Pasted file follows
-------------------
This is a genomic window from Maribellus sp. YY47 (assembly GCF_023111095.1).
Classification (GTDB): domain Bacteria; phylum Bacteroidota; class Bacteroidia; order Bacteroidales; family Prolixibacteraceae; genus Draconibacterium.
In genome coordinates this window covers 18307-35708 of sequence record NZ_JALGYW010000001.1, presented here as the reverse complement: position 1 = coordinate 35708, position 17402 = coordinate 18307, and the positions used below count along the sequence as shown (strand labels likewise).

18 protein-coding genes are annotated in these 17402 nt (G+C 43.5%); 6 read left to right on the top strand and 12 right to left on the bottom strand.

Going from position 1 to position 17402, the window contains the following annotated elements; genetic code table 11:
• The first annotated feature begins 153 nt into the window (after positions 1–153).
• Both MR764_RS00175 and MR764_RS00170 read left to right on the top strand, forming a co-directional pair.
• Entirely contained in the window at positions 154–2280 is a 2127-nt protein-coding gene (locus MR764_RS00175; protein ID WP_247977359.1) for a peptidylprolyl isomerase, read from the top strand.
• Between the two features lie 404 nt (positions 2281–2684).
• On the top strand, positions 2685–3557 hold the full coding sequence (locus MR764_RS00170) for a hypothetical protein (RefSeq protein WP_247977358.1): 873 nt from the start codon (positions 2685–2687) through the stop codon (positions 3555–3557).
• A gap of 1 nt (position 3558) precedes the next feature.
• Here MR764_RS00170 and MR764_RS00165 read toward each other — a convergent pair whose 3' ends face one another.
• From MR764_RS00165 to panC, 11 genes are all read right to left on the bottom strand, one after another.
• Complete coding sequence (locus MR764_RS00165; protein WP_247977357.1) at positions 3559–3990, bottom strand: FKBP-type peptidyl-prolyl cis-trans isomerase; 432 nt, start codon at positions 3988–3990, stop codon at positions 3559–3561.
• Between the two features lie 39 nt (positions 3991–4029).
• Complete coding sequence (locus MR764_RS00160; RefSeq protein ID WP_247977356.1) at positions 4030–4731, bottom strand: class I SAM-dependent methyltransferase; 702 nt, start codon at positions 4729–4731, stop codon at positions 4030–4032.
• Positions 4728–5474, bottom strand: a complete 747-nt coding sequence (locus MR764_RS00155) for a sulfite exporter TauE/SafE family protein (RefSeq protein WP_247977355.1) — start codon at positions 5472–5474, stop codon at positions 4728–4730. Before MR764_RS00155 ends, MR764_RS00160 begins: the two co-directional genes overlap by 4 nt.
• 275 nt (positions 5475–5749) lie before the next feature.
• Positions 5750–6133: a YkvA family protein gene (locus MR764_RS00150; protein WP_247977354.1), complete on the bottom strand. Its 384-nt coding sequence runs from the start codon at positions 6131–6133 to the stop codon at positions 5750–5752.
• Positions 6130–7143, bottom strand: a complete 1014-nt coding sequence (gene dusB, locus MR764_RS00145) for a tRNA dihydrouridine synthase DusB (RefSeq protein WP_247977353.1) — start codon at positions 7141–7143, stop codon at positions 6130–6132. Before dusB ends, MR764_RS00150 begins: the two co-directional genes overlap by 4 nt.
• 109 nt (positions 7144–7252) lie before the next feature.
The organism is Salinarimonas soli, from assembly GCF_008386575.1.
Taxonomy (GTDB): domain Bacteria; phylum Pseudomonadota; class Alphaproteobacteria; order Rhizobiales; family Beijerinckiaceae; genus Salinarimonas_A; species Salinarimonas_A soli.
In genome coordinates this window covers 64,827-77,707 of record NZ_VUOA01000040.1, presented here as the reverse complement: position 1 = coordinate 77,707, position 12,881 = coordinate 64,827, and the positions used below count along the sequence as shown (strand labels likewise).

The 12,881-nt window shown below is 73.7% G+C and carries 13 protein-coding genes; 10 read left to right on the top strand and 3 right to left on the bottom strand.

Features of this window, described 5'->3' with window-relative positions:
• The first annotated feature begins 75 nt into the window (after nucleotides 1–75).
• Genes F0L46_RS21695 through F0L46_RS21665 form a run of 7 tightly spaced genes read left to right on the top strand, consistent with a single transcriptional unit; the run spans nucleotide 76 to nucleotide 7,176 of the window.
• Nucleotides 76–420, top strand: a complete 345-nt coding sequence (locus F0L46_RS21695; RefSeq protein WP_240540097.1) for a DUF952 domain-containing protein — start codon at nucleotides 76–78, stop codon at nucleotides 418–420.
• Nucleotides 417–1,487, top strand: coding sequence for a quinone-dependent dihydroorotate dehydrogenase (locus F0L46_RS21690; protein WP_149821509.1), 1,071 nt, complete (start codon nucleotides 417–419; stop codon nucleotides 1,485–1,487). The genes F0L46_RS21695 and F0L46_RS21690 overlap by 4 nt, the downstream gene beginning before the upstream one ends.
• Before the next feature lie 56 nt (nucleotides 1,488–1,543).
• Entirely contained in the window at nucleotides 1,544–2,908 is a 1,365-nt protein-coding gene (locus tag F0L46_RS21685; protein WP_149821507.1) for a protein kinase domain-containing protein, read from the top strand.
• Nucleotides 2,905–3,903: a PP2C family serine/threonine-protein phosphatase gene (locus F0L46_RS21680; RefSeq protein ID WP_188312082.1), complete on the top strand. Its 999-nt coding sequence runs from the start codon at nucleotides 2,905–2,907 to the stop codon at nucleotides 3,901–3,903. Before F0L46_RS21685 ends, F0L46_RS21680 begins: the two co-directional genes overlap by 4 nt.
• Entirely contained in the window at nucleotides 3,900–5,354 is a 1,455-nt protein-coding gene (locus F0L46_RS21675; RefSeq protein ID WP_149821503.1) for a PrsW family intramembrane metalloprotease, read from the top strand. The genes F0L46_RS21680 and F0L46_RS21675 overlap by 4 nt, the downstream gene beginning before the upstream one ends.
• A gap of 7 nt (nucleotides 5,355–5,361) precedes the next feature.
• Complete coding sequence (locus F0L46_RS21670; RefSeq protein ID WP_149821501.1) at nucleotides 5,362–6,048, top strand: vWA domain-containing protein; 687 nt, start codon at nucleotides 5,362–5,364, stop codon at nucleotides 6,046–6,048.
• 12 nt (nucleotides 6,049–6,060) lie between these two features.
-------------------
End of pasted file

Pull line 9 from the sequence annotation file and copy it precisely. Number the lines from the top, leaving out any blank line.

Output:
• Between the two features lie 404 nt (positions 2281–2684).